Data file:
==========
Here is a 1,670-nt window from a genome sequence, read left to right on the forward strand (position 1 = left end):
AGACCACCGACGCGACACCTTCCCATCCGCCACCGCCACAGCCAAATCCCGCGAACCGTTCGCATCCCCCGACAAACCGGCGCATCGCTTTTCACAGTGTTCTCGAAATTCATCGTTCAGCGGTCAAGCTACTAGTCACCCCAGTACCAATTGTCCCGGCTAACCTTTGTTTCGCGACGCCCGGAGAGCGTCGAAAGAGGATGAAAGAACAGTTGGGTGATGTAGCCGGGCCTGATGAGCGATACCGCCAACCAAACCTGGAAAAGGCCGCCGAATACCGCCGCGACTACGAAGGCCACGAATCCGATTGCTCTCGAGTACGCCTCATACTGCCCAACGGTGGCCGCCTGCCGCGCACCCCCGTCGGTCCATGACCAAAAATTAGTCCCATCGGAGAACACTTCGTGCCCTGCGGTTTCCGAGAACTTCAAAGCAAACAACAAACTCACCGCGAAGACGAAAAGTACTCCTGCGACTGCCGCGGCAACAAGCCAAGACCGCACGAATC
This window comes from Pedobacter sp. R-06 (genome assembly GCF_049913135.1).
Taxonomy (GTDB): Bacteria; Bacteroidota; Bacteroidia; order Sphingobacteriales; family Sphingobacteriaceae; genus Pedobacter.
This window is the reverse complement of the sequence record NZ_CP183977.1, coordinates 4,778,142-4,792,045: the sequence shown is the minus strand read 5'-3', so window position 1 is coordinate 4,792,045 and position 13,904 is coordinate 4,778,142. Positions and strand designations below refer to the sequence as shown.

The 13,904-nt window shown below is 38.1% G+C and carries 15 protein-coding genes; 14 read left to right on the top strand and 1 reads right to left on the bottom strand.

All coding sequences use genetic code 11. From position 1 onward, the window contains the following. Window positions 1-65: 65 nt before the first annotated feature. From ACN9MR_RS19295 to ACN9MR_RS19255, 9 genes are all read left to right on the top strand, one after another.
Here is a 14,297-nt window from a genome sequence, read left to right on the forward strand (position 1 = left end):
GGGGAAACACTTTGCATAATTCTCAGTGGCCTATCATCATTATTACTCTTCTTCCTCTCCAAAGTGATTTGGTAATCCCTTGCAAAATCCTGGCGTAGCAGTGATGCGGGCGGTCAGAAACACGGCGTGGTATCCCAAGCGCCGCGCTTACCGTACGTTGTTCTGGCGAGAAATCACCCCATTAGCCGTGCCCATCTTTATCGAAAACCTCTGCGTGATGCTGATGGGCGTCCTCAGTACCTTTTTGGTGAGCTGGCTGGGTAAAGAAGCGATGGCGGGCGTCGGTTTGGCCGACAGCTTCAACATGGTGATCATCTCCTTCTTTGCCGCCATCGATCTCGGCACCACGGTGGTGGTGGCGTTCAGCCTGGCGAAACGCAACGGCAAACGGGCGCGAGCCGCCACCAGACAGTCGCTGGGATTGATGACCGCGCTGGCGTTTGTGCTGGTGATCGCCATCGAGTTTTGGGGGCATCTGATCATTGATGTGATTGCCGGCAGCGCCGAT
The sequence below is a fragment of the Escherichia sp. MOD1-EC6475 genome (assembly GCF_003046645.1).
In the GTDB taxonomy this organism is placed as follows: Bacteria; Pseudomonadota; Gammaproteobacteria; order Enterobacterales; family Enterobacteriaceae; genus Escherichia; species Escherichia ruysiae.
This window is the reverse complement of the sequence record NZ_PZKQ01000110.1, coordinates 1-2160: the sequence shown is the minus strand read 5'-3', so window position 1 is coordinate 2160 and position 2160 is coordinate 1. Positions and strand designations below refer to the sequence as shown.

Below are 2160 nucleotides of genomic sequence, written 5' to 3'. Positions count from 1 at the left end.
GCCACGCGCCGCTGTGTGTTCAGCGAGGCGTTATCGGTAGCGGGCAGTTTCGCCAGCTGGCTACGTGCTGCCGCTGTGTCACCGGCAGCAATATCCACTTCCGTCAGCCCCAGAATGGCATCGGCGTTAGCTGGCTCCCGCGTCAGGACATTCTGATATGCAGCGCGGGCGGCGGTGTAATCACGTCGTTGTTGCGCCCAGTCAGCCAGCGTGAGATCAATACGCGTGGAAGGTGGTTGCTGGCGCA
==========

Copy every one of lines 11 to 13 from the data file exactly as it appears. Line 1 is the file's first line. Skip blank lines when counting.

In the GTDB taxonomy this organism is placed as follows: Bacteria; Pseudomonadota; Gammaproteobacteria; order Enterobacterales; family Enterobacteriaceae; genus Escherichia; species Escherichia ruysiae.
This window is the reverse complement of the sequence record NZ_PZKQ01000110.1, coordinates 1-2160: the sequence shown is the minus strand read 5'-3', so window position 1 is coordinate 2160 and position 2160 is coordinate 1. Positions and strand designations below refer to the sequence as shown.

Below are 2160 nucleotides of genomic sequence, written 5' to 3'. Positions count from 1 at the left end.